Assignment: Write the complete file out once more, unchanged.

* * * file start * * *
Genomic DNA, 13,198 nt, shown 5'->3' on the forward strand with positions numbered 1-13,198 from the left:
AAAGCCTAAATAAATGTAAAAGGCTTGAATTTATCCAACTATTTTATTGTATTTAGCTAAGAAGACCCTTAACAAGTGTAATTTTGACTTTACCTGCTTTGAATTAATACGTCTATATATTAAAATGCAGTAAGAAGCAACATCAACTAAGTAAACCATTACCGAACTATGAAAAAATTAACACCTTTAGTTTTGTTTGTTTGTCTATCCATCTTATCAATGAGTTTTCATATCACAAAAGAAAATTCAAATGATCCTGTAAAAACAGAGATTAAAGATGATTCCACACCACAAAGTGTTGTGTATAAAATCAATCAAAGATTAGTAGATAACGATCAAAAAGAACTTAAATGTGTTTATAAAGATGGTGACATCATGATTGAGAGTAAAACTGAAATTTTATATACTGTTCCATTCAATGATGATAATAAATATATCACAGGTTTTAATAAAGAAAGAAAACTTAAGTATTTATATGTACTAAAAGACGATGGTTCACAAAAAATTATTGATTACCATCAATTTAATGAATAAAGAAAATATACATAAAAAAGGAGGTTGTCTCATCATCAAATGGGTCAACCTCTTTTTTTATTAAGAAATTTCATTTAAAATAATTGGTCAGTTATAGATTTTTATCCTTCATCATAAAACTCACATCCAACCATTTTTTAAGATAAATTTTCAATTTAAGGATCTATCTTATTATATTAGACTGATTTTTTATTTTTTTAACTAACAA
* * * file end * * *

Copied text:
Genomic DNA, 13,198 nt, shown 5'->3' on the forward strand with positions numbered 1-13,198 from the left:
AAAGCCTAAATAAATGTAAAAGGCTTGAATTTATCCAACTATTTTATTGTATTTAGCTAAGAAGACCCTTAACAAGTGTAATTTTGACTTTACCTGCTTTGAATTAATACGTCTATATATTAAAATGCAGTAAGAAGCAACATCAACTAAGTAAACCATTACCGAACTATGAAAAAATTAACACCTTTAGTTTTGTTTGTTTGTCTATCCATCTTATCAATGAGTTTTCATATCACAAAAGAAAATTCAAATGATCCTGTAAAAACAGAGATTAAAGATGATTCCACACCACAAAGTGTTGTGTATAAAATCAATCAAAGATTAGTAGATAACGATCAAAAAGAACTTAAATGTGTTTATAAAGATGGTGACATCATGATTGAGAGTAAAACTGAAATTTTATATACTGTTCCATTCAATGATGATAATAAATATATCACAGGTTTTAATAAAGAAAGAAAACTTAAGTATTTATATGTACTAAAAGACGATGGTTCACAAAAAATTATTGATTACCATCAATTTAATGAATAAAGAAAATATACATAAAAAAGGAGGTTGTCTCATCATCAAATGGGTCAACCTCTTTTTTTATTAAGAAATTTCATTTAAAATAATTGGTCAGTTATAGATTTTTATCCTTCATCATAAAACTCACATCCAACCATTTTTTAAGATAAATTTTCAATTTAAGGATCTATCTTATTATATTAGACTGATTTTTTATTTTTTTAACTAACAA